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Vote Yes on Measure RM3, Bridge Tolls to Fund Transit, Walking, Bicycling

Author: Bike East Bay

Date: May 7, 2018

Bike East Bay recommends a “YES” vote on Measure RM3 “Regional Measure 3,” on the June 5 ballot, a bridge toll increase to fund needed transit improvements and expand 7-fold our Safe Routes to Transit walking and bicycling program. Bike East Bay spent a lot of time pushing for more bike-ped money in RM3, and overall the plan is 75% transit focused and is endorsed by Transform, Rails to Trails, Safe Routes to School, San Francisco Bicycle Coalition, and Silicon Valley Bicycle Coalition.

Regional Measure 3 is on the ballot in all nine Bay Area counties, asking voters to raise bridge tolls $1 next year (2019), and an additional $1 in 2022 and additional $1 in 2025. It needs 51% voter support (not ⅔).  A $4.5 billion capital plan has been developed outlining how to spend this new revenue, about which 75% goes to transit projects and 25% to freeway projects. The program also funds $150 million in Safe Routes to Transit Program/Bay Trail Projects, which is a program Bike East Bay and Transform jointly coordinate. Here is the complete list of projects and programs.

What we like: Bike East Bay fought hard last year to fund bike improvements with this new bridge toll money and while we did not get nearly what we asked for, it does increase the size of our Safe Routes to Transit Program 7 fold–to $150 million. 75% of all funding over 20 years goes to new transit services, mostly rail and ferries, but a decent amount goes to AC Transit. It also funds Clipper 2.0, which it is hoped will help the Bay Area one day to implement transit discounts for low-income commuters, a service under development. From a high-level perspective, bridge tolls paid for by generally more affluent commuters to fund transit is a good thing, especially when it also funds safe bikeways to transit.

RM3 also includes several capital projects in the East Bay from the 25% freeway category, and all of these could include bike improvements as well. In Brentwood, a new park ‘n ride facility will include a long overdue bike ped bridge over State Route 4 Bypass at Lone Tree Way. In Pleasant Hill, Bike East Bay volunteers are working with Contra Costa Transportation Authority to include a bikeway connection in an interchange project at 680/4, connecting the Iron Horse Trail and the Contra Costa Canal Trail; in Richmond, a pathway gap will be closed between the Richmond Greenway and the new pathway to the Richmond-San Rafael Bridge that opens early next year; and in the Sunal pass, a new interchange at 680/84 includes a bike path connection on SR 84 to safely cross I-680.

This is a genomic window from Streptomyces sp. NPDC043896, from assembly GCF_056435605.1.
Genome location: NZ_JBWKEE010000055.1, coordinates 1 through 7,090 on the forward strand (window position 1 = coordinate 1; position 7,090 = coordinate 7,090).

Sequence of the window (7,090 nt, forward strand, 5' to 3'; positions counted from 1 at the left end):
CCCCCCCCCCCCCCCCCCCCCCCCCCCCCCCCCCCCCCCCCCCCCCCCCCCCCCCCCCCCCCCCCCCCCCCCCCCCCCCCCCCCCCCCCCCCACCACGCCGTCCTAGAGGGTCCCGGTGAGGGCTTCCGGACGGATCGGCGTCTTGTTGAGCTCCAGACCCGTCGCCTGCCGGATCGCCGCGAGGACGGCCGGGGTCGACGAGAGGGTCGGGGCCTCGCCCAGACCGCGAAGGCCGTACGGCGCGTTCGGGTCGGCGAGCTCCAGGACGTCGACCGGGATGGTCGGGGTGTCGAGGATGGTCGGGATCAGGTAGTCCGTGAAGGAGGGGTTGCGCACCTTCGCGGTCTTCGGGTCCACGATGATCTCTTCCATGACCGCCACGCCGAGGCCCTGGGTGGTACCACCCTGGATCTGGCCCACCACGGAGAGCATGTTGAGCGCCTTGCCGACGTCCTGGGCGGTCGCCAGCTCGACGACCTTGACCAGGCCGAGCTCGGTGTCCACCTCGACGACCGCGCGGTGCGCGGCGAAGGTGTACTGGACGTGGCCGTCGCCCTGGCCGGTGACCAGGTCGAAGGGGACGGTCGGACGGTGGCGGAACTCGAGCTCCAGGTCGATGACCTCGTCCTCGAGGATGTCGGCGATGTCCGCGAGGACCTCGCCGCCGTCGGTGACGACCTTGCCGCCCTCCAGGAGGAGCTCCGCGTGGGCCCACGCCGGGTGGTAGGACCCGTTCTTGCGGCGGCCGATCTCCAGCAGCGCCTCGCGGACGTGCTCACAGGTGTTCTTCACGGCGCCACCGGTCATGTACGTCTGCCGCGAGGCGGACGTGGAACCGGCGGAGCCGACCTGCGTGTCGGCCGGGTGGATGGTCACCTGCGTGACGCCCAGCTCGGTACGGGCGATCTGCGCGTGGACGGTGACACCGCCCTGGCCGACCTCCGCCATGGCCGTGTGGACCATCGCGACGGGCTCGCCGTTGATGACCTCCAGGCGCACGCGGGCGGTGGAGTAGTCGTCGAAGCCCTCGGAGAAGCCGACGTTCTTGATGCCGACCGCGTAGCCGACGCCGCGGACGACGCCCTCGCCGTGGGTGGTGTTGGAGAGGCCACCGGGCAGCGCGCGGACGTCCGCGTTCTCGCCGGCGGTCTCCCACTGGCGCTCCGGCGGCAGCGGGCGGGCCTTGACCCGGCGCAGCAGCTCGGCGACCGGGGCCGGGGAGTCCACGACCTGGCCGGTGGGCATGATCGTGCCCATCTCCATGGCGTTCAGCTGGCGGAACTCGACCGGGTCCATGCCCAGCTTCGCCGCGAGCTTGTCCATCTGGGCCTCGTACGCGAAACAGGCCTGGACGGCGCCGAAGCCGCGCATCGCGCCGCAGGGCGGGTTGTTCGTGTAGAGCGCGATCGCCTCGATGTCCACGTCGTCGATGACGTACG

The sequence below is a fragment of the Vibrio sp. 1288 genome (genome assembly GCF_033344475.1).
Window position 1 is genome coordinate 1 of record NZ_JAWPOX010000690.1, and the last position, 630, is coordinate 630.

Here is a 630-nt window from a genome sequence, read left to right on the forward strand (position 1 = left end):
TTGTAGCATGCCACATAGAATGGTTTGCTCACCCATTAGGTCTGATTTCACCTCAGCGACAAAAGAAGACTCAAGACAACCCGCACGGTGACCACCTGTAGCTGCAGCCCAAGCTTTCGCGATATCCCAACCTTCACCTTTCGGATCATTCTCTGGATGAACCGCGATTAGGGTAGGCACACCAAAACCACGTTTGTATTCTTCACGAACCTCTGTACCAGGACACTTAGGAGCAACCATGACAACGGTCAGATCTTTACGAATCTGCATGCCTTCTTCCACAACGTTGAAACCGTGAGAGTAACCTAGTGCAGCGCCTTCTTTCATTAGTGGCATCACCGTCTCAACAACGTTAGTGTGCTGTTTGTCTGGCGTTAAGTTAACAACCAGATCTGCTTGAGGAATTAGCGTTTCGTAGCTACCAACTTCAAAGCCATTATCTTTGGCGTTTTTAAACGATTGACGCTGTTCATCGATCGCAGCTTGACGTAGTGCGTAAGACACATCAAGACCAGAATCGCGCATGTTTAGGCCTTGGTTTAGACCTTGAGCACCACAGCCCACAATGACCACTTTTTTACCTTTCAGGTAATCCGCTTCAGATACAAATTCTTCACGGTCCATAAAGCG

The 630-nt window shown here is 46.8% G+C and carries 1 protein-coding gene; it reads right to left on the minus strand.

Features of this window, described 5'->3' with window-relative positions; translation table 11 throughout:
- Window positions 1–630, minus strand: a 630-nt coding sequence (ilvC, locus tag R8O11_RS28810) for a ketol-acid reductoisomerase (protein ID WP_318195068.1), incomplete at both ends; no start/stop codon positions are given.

BART gets money for new train cars, half of their total need, which will expand bike capacity on the trains, as well as funding to finally connect BART to downtown San Jose and to an electrified Caltrain service. Ferry service, Capitol Corridor and AC Transit transbay services will expand too.

What we don’t like: RM3 includes some clunker stuff, mainly the freeway interchange improvements, the result of a political process to select projects up in Sacramento. We have worked to make sure freeway projects in the East Bay include bike improvements, but have not done so outside of the East Bay. There are some “not great transit stuff” too, such as BART to San Jose because BART did not ask for this, and $300 million to expanded ferry services, which is significantly more than this category deserves. There also is no equity component to RM3, and equity was really never discussed. Some advocates asked for more monies to go to affordable housing projects but that was dismissed, because RM3 was not believed to be the right way to fund affordable housing in the Bay Area and because the process took place in Sacramento. Finally, the process to develop RM3 was miserable, and done mostly behind closed doors.

Endorsements to date: BART, AC Transit, Capitol Corridor and ferry operators are supportive of the measure, as are our allies at Transform, San Francisco Bicycle Coalition and Silicon Valley Bicycle Coalition, who also all worked hard on crafting RM3. Safe Routes to School California and Rails to Trails support RM3. Both the Alameda CTC and the Contra Costa Transportation Authority endorse. So far, the Sierra Club and Transdef have stated they oppose, due to the freeway funding in the measure.

Yes on 3 Campaign website

Bike East Bay’s Safe Routes to Transit Program has funded many bike projects in the East Bay that bike commuters have been enjoying for years. The program funded the Berkeley and Uptown Bike Stations, the Richmond-Ohlone Greenway Connection, the new bub bulb parklet on Solano Avenue in Albany, expanded bike access on BART, and Bailey Road bike ped improvements in Pittsburg. Here’s a map of all projects.

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